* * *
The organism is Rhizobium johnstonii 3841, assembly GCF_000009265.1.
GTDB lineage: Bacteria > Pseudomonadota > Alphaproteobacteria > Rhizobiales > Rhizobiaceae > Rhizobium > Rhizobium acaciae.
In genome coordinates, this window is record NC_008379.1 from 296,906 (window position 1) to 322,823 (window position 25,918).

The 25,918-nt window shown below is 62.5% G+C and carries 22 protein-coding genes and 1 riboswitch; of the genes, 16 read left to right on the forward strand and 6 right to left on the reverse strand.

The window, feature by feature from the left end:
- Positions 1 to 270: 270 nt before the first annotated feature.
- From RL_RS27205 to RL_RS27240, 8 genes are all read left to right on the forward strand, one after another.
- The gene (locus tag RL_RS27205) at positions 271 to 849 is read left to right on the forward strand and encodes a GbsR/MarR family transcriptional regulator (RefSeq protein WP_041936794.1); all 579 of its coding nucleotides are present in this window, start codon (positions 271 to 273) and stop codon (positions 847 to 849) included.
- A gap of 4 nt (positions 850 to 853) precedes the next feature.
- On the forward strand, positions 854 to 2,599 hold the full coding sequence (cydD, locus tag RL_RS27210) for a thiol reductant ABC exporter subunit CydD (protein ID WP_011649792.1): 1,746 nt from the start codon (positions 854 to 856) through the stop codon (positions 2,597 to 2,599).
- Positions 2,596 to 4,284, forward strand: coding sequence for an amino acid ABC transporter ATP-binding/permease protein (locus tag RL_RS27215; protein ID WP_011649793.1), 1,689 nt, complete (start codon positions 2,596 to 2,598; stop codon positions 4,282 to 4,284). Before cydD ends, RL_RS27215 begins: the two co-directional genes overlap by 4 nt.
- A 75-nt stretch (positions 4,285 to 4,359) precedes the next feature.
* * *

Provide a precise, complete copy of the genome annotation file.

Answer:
The organism is Rhizobium johnstonii 3841, assembly GCF_000009265.1.
GTDB lineage: Bacteria > Pseudomonadota > Alphaproteobacteria > Rhizobiales > Rhizobiaceae > Rhizobium > Rhizobium acaciae.
In genome coordinates, this window is record NC_008379.1 from 296,906 (window position 1) to 322,823 (window position 25,918).

The 25,918-nt window shown below is 62.5% G+C and carries 22 protein-coding genes and 1 riboswitch; of the genes, 16 read left to right on the forward strand and 6 right to left on the reverse strand.

The window, feature by feature from the left end:
- Positions 1 to 270: 270 nt before the first annotated feature.
- From RL_RS27205 to RL_RS27240, 8 genes are all read left to right on the forward strand, one after another.
- The gene (locus tag RL_RS27205) at positions 271 to 849 is read left to right on the forward strand and encodes a GbsR/MarR family transcriptional regulator (RefSeq protein WP_041936794.1); all 579 of its coding nucleotides are present in this window, start codon (positions 271 to 273) and stop codon (positions 847 to 849) included.
- A gap of 4 nt (positions 850 to 853) precedes the next feature.
- On the forward strand, positions 854 to 2,599 hold the full coding sequence (cydD, locus tag RL_RS27210) for a thiol reductant ABC exporter subunit CydD (protein ID WP_011649792.1): 1,746 nt from the start codon (positions 854 to 856) through the stop codon (positions 2,597 to 2,599).
- Positions 2,596 to 4,284, forward strand: coding sequence for an amino acid ABC transporter ATP-binding/permease protein (locus tag RL_RS27215; protein ID WP_011649793.1), 1,689 nt, complete (start codon positions 2,596 to 2,598; stop codon positions 4,282 to 4,284). Before cydD ends, RL_RS27215 begins: the two co-directional genes overlap by 4 nt.
- A 75-nt stretch (positions 4,285 to 4,359) precedes the next feature.